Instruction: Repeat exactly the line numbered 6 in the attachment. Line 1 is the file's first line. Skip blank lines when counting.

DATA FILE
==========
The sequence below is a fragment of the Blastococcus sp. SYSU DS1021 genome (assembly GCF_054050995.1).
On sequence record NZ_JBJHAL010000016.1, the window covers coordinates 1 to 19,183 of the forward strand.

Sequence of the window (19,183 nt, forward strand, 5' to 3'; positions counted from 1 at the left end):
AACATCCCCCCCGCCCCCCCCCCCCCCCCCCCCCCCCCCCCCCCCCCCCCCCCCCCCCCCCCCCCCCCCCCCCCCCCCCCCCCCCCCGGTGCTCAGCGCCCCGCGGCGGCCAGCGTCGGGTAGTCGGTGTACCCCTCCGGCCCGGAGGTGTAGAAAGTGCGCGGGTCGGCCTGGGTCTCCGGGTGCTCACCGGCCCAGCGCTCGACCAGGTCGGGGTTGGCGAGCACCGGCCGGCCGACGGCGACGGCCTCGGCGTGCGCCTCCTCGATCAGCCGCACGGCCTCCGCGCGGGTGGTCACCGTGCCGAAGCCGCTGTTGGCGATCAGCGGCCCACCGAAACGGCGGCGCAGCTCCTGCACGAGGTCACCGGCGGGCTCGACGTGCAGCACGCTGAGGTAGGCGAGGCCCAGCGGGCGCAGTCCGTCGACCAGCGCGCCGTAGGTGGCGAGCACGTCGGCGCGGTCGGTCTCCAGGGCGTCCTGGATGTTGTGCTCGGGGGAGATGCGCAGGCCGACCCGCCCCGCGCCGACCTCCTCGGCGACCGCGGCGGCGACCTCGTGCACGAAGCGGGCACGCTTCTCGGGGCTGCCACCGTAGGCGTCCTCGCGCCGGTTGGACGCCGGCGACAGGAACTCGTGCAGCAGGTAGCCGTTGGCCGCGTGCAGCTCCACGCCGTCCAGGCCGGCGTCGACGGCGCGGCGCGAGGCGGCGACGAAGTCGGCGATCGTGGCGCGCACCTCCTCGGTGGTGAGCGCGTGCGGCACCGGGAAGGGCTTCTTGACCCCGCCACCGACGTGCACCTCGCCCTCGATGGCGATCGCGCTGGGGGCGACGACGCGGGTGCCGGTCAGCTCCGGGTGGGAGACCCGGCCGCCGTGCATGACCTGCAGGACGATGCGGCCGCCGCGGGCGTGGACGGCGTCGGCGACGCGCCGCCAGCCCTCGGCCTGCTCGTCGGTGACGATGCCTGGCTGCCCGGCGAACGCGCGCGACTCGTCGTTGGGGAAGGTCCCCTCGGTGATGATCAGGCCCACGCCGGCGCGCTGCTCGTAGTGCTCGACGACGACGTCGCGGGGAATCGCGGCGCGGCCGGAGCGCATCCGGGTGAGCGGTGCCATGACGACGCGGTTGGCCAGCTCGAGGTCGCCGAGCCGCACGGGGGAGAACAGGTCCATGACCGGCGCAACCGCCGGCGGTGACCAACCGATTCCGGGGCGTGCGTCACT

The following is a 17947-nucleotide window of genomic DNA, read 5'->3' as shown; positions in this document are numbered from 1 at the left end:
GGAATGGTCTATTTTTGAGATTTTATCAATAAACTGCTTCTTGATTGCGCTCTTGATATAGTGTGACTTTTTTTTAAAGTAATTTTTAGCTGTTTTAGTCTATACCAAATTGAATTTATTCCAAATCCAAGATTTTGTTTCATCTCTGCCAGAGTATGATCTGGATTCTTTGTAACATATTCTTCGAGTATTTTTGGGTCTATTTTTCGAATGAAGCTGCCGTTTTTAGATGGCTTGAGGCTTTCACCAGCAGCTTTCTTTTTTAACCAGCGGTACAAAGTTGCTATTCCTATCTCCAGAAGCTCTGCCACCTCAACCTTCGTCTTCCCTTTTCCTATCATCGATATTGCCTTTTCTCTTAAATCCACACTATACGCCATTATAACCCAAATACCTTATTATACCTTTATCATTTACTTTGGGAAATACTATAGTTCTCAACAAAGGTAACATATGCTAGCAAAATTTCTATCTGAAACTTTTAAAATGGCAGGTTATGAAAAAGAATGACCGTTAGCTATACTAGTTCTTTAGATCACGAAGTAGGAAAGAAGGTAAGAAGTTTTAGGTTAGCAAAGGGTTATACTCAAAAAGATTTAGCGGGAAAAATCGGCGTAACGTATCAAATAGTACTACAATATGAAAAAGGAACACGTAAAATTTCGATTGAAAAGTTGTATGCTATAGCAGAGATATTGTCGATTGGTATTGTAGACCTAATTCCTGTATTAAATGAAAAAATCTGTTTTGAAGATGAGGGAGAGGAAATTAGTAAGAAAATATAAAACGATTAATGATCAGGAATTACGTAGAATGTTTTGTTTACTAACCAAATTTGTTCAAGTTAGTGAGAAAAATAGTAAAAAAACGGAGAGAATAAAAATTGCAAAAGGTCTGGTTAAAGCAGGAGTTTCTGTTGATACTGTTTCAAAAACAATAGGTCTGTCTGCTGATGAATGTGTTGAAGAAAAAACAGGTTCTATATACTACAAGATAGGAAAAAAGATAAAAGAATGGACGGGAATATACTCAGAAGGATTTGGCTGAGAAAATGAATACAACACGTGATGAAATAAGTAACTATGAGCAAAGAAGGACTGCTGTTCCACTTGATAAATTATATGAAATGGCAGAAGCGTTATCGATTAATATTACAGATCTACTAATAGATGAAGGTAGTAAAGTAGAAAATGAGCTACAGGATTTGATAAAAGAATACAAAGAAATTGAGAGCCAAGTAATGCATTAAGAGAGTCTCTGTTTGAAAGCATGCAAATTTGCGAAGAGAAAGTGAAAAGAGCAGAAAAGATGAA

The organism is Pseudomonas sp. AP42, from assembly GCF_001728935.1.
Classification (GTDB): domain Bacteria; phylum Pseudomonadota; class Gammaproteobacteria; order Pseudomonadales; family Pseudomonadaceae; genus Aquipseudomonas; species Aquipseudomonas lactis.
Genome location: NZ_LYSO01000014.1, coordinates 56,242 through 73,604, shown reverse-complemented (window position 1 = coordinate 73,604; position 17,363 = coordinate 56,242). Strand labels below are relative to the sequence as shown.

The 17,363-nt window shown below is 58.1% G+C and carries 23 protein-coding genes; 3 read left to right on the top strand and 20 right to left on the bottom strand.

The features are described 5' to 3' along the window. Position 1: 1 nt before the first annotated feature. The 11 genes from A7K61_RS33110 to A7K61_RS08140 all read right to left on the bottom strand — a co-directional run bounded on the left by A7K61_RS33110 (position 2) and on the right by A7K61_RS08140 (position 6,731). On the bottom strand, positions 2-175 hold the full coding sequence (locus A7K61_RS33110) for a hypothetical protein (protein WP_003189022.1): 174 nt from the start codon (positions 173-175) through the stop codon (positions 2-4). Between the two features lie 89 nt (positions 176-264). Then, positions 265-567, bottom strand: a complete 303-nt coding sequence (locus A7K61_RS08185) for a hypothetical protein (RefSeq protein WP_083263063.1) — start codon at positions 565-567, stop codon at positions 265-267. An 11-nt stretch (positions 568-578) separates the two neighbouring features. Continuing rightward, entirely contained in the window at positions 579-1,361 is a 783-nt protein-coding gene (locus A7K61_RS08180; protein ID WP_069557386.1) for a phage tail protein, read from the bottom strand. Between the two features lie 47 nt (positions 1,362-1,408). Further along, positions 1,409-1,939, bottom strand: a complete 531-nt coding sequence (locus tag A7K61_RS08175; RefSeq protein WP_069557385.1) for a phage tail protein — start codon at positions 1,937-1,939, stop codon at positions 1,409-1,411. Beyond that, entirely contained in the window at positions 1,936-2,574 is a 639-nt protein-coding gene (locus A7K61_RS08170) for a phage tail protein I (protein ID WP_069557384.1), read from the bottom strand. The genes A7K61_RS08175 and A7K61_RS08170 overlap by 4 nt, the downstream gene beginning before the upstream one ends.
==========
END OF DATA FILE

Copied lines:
GGAATGGTCTATTTTTGAGATTTTATCAATAAACTGCTTCTTGATTGCGCTCTTGATATAGTGTGACTTTTTTTTAAAGTAATTTTTAGCTGTTTTAGTCTATACCAAATTGAATTTATTCCAAATCCAAGATTTTGTTTCATCTCTGCCAGAGTATGATCTGGATTCTTTGTAACATATTCTTCGAGTATTTTTGGGTCTATTTTTCGAATGAAGCTGCCGTTTTTAGATGGCTTGAGGCTTTCACCAGCAGCTTTCTTTTTTAACCAGCGGTACAAAGTTGCTATTCCTATCTCCAGAAGCTCTGCCACCTCAACCTTCGTCTTCCCTTTTCCTATCATCGATATTGCCTTTTCTCTTAAATCCACACTATACGCCATTATAACCCAAATACCTTATTATACCTTTATCATTTACTTTGGGAAATACTATAGTTCTCAACAAAGGTAACATATGCTAGCAAAATTTCTATCTGAAACTTTTAAAATGGCAGGTTATGAAAAAGAATGACCGTTAGCTATACTAGTTCTTTAGATCACGAAGTAGGAAAGAAGGTAAGAAGTTTTAGGTTAGCAAAGGGTTATACTCAAAAAGATTTAGCGGGAAAAATCGGCGTAACGTATCAAATAGTACTACAATATGAAAAAGGAACACGTAAAATTTCGATTGAAAAGTTGTATGCTATAGCAGAGATATTGTCGATTGGTATTGTAGACCTAATTCCTGTATTAAATGAAAAAATCTGTTTTGAAGATGAGGGAGAGGAAATTAGTAAGAAAATATAAAACGATTAATGATCAGGAATTACGTAGAATGTTTTGTTTACTAACCAAATTTGTTCAAGTTAGTGAGAAAAATAGTAAAAAAACGGAGAGAATAAAAATTGCAAAAGGTCTGGTTAAAGCAGGAGTTTCTGTTGATACTGTTTCAAAAACAATAGGTCTGTCTGCTGATGAATGTGTTGAAGAAAAAACAGGTTCTATATACTACAAGATAGGAAAAAAGATAAAAGAATGGACGGGAATATACTCAGAAGGATTTGGCTGAGAAAATGAATACAACACGTGATGAAATAAGTAACTATGAGCAAAGAAGGACTGCTGTTCCACTTGATAAATTATATGAAATGGCAGAAGCGTTATCGATTAATATTACAGATCTACTAATAGATGAAGGTAGTAAAGTAGAAAATGAGCTACAGGATTTGATAAAAGAATACAAAGAAATTGAGAGCCAAGTAATGCATTAAGAGAGTCTCTGTTTGAAAGCATGCAAATTTGCGAAGAGAAAGTGAAAAGAGCAGAAAAGATGAA